Happy New Year, word nerds!

I thought we’d start 2017 off with an etiquette lesson. After all, you want to make the best possible impression this year, don’t you?

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Unfortunately, my knowledge of manners is rather specialized, so I don’t know what good it will do those of you who aren’t sending in articles to magazines. That being said, if you are planning to send articles to magazines (or even book proposals to publishers) this is the list for you!

1. Read and respect all guidelines.

I know I’ve said this before, but it is imperative that you read all of the guidelines for the publication you’re submitting to and abide by them. Each publisher requires different information and it’s your responsibility as a writer to make sure you include everything they ask for. It makes the editors’ lives easier.

2. Don’t pester after submitting.

I know it’s hard to let a manuscript go. You want to make sure the publisher got it. You want to make sure the publisher read it. Believe me, I’ve been there. But I’ve also been on the other side of things, trying to track down a single manuscript among the forty or fifty sitting on my desk (or even worse, sifting through records if I’ve already sent out a reply).

Each publication handles what editors call the slush pile (unsolicited manuscripts that have been sent in) in a slightly different way. Some, generally the smaller publications or magazines, send a response to every submission, whether accepted or rejected. Others, those that get a greater number of submissions or don’t have the time or resources to respond to each, only reply if they wish to accept the piece. Most websites will specify which the publisher does in regards to submissions.

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So if you’ve studied the guidelines (which you should!), you’ll know whether to expect a reply no matter what. Many publishers will also give a time frame, an “if you don’t hear from us in X weeks/months, assume it’s a no” kind of thing.

Please, please, please don’t call or email editors repeatedly, asking if they’ve received, read, or replied to your submission. The only reason you should get in touch is if the publisher claims to respond to every submission and the allotted time has passed or if you have reason to believe that your piece did not arrive. Otherwise it’s safe to assume the editor has your piece and will get to it when possible.

3. Short is sweet.

There are a few things that aren’t necessary in a submission, but if I (and I assume other editors as well) see them, it gives the writer extra points with me. These things don’t take up much space (in fact, if done well, they can save space) and will definitely catch my attention.

What are those things?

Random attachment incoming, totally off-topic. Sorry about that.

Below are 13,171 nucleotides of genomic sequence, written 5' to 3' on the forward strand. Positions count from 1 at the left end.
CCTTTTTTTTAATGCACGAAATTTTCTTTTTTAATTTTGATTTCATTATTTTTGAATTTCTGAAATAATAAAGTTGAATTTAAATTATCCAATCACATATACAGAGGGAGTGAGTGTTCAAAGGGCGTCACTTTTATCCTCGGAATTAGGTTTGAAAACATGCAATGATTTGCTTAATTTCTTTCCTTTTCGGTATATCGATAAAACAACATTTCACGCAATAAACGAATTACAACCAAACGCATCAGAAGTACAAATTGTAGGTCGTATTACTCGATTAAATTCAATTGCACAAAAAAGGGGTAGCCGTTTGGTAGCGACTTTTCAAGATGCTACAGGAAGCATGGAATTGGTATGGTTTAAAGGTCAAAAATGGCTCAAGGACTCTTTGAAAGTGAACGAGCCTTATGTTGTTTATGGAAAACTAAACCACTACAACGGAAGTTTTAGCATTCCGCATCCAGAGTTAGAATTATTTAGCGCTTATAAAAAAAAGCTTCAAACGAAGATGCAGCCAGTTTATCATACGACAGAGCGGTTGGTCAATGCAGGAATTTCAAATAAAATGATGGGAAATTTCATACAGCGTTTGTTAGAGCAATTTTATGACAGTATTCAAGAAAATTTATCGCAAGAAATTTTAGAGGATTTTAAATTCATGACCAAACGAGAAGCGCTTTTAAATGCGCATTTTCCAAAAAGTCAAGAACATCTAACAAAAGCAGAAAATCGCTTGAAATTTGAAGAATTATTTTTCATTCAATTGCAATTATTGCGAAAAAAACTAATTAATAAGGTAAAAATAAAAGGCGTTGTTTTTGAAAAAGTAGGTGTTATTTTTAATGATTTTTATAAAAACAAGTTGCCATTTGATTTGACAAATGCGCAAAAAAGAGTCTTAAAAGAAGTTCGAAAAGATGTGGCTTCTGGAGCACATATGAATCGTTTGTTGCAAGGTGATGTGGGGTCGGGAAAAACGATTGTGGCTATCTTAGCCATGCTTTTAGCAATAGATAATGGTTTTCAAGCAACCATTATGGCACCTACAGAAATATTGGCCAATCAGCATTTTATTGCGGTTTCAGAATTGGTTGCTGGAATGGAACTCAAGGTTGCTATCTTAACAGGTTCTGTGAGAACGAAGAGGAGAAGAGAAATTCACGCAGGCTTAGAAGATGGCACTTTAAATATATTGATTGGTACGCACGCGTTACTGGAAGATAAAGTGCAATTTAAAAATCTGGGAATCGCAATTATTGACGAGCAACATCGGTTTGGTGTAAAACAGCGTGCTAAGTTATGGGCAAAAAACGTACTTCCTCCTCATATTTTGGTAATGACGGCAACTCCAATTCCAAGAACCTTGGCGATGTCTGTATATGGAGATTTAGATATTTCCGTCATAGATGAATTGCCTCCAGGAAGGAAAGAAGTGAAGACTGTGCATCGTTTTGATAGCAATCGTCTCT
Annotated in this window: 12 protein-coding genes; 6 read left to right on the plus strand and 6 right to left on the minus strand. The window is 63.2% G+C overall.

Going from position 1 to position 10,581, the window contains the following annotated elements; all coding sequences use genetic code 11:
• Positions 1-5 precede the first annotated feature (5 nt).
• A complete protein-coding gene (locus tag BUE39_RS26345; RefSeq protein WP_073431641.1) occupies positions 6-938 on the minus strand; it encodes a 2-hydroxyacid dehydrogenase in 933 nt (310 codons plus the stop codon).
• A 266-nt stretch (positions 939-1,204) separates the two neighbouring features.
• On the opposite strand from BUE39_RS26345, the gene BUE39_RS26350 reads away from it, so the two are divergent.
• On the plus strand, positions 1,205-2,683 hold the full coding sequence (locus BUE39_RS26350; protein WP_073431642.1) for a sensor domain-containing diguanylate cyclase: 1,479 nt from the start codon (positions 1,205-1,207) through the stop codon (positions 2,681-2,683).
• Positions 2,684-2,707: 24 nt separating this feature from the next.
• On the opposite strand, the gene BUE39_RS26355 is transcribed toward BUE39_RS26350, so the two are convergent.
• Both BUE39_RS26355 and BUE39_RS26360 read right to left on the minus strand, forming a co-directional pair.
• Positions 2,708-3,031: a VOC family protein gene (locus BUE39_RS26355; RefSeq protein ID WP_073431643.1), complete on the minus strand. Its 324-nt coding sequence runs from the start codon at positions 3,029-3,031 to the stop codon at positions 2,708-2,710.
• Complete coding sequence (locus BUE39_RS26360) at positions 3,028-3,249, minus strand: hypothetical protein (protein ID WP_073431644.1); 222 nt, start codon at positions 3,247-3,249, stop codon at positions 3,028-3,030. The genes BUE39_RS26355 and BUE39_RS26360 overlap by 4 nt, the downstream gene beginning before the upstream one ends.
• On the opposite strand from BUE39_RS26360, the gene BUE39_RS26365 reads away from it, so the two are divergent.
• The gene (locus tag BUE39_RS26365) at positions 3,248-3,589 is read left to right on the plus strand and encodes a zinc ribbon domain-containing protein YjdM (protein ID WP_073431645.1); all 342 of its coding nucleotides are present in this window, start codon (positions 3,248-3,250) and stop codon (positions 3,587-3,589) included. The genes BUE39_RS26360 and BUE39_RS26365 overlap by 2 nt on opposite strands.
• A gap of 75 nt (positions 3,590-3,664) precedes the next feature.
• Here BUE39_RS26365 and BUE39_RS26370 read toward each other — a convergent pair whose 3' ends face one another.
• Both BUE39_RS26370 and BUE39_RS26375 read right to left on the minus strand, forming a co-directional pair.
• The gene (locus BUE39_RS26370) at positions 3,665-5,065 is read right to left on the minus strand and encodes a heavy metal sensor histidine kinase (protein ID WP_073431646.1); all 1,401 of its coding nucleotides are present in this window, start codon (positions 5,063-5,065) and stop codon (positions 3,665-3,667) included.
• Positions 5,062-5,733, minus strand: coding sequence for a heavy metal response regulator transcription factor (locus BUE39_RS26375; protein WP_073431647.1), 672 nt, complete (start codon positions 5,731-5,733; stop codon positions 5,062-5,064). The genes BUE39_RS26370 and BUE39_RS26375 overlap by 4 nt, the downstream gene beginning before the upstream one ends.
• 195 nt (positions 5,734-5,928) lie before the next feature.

• Be polite. Thank the editor for their time and consideration. I’m an editorial assistant for two magazines and reading submissions is one of many responsibilities I have. I set aside roughly one day a month to read, review, and respond to submissions. Sometimes I have to put it off in favor of deadlines or pressing projects. So when someone takes the time in a cover letter to thank me, it means a lot.
  • Don’t offer justification. I read  a submission recently where a writer explained that she knew she was over the word count specified in our guidelines, but it was only by 13 words and considering that she had already edited out about 80 words, it shouldn’t be a problem. I then challenged myself to find 15 words that could be cut on the first page alone (and I did). It wasn’t the fact that the story was over the word count that bothered me. It was the fact that the author tried to excuse herself, as if the effort she made at editing meant the rules didn’t need to apply to her. It just rubbed me the wrong way. Let your work speak for itself.
  • Be concise. I’ve read multiple submissions that had more pages of information about the author than pages of the manuscript. All I really need is a paragraph or two about your writing experience, and, for my magazines, any experience or expertise on children or children’s literature. As interesting as the rest may be, I don’t have time to read everyone’s resume or life story.

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  • Include relevant information. I love it when an author has a little information section. It can be at the top of the page on the manuscript, under the title and author, or weaved into the summary of the story. What information am I referring to? Word count, genre, and contact information. Those are very important to me, even before I read the manuscript, as a way to sort out what stories we have greater need of.

4. Be considerate.

I personally have never minded if an author submits more than one story at once. However, I have gotten the same story from an author before. I also have dealt with authors who send in a new story immediately after hearing about the last one, which is more tiring than inconvenient. I’ve also gotten multiple stories in a series, sometimes after I’ve let the author know we aren’t looking for columns or serialized fiction.

So keep track of what you send, try not to send the same story twice, and be considerate with how often you submit.

Let me know if you have any other questions about submission etiquette or questions about submitting stories in general. Next time, I’ll talk about what happens once you get a response.

 

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